A new floor installation
Hardwood is our choice.
The price is comparable, but nothing else. With a hardwood floor, you have real value in your house.
Regular thickness (3/4 inch) can be sanded 10 times. After any sanding, you can play with the color, and the floor looks like new. Every sanding can last 5-10 years, plus, you can refresh (buffing and coating) every year. That means you can have a nice hardwood floor for 100 years. -LIVE LONG.
The laminate doesn’t contain any wood. It is plastic. You cannot sand laminate, so any scratch or damage will stay there forever. And laminate doesn’t count towards your home improvement value.
What is stronger, oak or maple, or?
With red oak as a standard, pine is 30-50% softer. Bamboo is the same hardness; maple is 10% harder; hickory is 40% harder, and Brazilian cherry and mahogany are 70-80% harder.
More durable: applying three coats of poly or coating with one coat sealer and two coats of poly.
Three coats of poly will protect floors better. With the first coat of lacquer sealer, the floor looks lighter and smoother, but we believe that without sealer, poly will penetrate deeply into the wood, which makes the finish long-lasting.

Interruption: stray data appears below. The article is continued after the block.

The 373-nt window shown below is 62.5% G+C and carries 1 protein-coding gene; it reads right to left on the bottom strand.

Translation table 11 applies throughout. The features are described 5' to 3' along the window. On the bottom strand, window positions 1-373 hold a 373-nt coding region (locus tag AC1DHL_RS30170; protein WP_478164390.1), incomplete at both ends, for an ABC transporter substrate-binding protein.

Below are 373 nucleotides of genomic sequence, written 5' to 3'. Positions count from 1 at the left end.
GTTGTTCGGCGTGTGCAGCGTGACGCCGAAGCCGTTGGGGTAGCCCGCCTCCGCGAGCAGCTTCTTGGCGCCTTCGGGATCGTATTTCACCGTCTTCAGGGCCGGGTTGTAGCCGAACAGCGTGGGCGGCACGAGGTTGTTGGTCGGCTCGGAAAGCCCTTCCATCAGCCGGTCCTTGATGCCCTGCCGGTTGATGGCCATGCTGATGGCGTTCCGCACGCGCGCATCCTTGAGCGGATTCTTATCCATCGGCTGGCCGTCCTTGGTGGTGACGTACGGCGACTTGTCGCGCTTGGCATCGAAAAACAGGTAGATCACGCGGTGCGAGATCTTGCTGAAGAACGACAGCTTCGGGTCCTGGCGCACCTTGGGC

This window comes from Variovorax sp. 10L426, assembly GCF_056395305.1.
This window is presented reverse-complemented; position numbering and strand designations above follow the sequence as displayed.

What is a better choice, water-based or oil-based finish?
Years ago, oil-based was stronger, but lately, very strong water-based finishes have been developed. (Street shoe, mega…). A water-based finish makes the floor lighter than oil. It dries in one hour and there is no strong smell. Oil-based makes your floor more smooth and more shiny. Also, the grain shows a little better.
What is the difference between red and white oak?
Red oak is not red, and white oak is not white. Red oak has a warm, reddish tone and the grain shows very well, especially with stain. White oak is light brown in color and has fewer grain shows. It is a little denser, and it withstands more humidity.
Preventative maintenance is the key to enjoying the natural beauty of your hardwood floor.
Prevention starts outside of the home. Have a good mat and wipe your shoes well with sand and grit (salt in wintertime). Most damage occurs a few feet away from the entryway or the first few steps of stairs.
Install felt pads under furniture (a small area rug in the dining room will help). Food spills should be cleaned with a well-wrung-out cloth or, if necessary, with a mild dish wash soap. Never wet hardwood floors. Do not wax (waxing will prevent us from re-coating your floor).
Humidity and hardwood floor
All organic materials, including wood, leather, and cotton, will dry out or absorb the moisture in the air. In New England the long winters and cold air dries the air in houses, summer humidity does the opposite. Dry air causes wood to shrink and moisture absorption causes wood to swell. Wood changes 0.1% along the grain and 2-8% across the grain. The use of a humidifier in winter or a dehumidifier in summer is highly recommended. Air conditioning helps as well.